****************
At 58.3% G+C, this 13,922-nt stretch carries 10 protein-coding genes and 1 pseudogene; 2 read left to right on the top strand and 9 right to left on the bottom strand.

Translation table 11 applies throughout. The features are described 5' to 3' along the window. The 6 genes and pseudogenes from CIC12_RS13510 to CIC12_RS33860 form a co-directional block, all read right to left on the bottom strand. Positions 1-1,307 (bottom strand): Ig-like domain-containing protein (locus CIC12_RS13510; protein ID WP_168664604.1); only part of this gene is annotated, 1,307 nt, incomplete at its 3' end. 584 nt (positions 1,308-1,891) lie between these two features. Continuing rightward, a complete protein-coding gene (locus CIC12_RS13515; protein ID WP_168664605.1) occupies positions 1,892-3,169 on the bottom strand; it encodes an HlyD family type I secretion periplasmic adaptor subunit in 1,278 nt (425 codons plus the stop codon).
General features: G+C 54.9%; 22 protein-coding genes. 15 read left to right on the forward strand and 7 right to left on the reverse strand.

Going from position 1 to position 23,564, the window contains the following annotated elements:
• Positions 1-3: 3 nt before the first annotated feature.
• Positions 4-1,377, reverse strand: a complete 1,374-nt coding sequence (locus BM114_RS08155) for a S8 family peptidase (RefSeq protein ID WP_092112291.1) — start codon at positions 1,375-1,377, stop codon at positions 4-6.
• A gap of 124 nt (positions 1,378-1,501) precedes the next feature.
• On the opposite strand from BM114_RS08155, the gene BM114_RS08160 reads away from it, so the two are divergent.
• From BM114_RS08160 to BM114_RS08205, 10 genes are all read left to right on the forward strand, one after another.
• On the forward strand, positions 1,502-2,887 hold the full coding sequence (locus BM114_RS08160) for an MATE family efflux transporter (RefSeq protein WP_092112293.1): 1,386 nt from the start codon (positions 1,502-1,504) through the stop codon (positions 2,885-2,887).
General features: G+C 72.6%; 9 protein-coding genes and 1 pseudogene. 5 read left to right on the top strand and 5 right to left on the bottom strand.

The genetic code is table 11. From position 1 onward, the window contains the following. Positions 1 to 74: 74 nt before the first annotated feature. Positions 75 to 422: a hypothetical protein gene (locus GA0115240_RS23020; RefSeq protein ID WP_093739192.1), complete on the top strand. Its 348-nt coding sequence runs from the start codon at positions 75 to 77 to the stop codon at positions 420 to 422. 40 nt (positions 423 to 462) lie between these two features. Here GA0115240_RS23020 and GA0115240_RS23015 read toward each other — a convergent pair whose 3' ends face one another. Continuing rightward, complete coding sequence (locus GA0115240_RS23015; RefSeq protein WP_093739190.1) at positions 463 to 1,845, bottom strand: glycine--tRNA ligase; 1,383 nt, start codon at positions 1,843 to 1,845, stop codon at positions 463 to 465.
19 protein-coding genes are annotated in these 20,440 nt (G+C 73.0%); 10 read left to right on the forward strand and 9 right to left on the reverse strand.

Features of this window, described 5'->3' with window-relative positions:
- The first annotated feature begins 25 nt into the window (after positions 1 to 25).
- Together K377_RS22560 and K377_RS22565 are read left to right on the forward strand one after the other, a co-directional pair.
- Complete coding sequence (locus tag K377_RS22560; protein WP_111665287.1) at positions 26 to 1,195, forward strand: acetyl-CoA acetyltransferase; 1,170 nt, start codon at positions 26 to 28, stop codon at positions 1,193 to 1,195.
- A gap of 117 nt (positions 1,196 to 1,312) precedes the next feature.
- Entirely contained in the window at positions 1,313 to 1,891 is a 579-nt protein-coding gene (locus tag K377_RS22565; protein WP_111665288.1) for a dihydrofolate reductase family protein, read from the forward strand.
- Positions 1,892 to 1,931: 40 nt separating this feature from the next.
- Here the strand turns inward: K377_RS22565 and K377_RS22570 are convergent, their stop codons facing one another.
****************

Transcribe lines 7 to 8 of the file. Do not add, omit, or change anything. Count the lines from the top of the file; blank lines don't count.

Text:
• A gap of 124 nt (positions 1,378-1,501) precedes the next feature.
• On the opposite strand from BM114_RS08155, the gene BM114_RS08160 reads away from it, so the two are divergent.